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Because this attempt to join the Common Market was blocked by de Gaulle, the Commons was never required to debate the actual terms of entry. By the time Harold Wilson launched a second attempt to join the Community in 1967, there was a greater appetite to debate in detail the economic dimension.

A three day debate took place between 8th and 10th May, by which time Edward Heath was leader of the Opposition. While resentful of the lack of support offered by Labour to his negotiations in 1961, Heath offered the Government almost unequivocal backing on condition that, as he had stated a few months earlier, Wilson’s application was based on full acceptance of “the Treaty of Rome, the common external tariff, the abolition of the internal tariff, the common agricultural policy and the movement towards economic union.”

Wilson opened the debate with a speech lasting nearly one and a half hours, and most of it was devoted to economic matters relating to agriculture, the movement of capital and the Commonwealth. On the political dimension, Wilson was mostly interested in how membership would affect relations with Russia, and issues of peace and security in general. He was less concerned with ‘sovereignty’ although he did make the extraordinary claim that “by far the greater part of our domestic law would remain unchanged after entry.”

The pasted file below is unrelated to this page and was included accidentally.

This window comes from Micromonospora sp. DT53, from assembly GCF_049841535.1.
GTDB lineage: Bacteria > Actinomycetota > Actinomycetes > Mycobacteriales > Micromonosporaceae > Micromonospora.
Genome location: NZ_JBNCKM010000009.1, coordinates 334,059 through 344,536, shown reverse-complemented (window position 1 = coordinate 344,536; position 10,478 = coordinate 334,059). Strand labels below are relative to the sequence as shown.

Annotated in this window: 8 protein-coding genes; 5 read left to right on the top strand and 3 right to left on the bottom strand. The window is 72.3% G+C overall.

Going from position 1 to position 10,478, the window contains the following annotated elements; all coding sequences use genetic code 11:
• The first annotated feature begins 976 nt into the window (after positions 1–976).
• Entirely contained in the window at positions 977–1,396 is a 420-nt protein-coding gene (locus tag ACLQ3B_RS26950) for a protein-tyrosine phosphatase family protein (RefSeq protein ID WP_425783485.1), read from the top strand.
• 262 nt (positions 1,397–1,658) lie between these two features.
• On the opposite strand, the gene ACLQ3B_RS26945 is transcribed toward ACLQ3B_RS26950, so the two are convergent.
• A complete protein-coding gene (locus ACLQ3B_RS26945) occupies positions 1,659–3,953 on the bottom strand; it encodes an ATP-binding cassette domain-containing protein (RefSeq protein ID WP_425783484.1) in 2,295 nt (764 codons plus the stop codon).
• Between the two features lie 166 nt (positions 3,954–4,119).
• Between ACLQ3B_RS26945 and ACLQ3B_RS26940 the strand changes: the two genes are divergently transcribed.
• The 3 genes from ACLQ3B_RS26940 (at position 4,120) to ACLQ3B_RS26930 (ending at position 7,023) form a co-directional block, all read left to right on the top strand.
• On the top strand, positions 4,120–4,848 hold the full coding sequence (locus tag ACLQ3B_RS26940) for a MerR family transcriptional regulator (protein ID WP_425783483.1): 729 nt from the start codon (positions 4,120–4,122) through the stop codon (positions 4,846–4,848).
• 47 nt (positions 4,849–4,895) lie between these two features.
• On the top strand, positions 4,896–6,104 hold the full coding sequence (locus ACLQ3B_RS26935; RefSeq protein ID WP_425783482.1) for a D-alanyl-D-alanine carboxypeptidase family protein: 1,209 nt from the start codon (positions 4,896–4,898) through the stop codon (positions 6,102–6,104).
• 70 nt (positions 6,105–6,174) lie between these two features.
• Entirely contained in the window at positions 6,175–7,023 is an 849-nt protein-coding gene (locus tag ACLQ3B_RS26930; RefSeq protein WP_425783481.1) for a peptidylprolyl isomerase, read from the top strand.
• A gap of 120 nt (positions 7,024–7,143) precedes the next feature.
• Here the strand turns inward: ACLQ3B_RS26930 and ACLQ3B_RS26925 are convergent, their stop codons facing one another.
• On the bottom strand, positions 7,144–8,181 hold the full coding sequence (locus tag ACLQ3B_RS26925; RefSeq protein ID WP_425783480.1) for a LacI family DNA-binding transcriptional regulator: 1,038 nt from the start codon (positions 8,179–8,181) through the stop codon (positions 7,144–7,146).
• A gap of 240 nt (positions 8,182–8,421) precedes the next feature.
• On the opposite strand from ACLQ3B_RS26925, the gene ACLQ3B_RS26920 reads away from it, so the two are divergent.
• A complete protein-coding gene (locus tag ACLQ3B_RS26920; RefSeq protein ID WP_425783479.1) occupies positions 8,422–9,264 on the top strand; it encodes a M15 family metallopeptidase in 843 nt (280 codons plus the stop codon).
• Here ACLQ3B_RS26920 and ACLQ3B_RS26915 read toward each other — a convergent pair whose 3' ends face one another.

There was also greater concern than in 1961 over the dangers of exclusion. Sir Alec Douglas-Home argued “the country is in danger of being put out of business” although he conceded that “the difficulties of grafting Britain on to a Community which will achieve complete integration by 1970 are much greater than they would have been five years ago.” By 1967, immigration was also a much bigger issue than in 1961, but this did not prevent Wilson from echoing Macmillan in his emphasis that “the Government do not believe that there is likely to be any large net increase in the number of EEC nationals coming here to work.”

Backbenchers of both parties preferred to debate the issues of principle. Duncan Sandys, for example, was the precursor of Michael Heseltine in arguing that “in this age of super-states, Britain by herself is no longer in a position to exercise any really effective influence in international affairs.” Socialists such as Michael Foot feared a capitalist conspiracy (just as Corbyn does today). Internationalists argued that internationalism does not “reside behind tariff walls.” And it was the Ulster MP Captain Lawrence Orr who expressed most succinctly the sovereignty concern: “It is a loss of sovereignty which can never be regained. Once we sign the Treaty and are in, every kind of sanction could be used against us, and would be used against us, if we sought to abrogate it.” The Labour MP Manny Shinwell urged that more attention be paid “to what is being said on the other side, on the Continent”, a warning ignored by the Foreign Secretary, George Brown, who stated “we expect to get in.”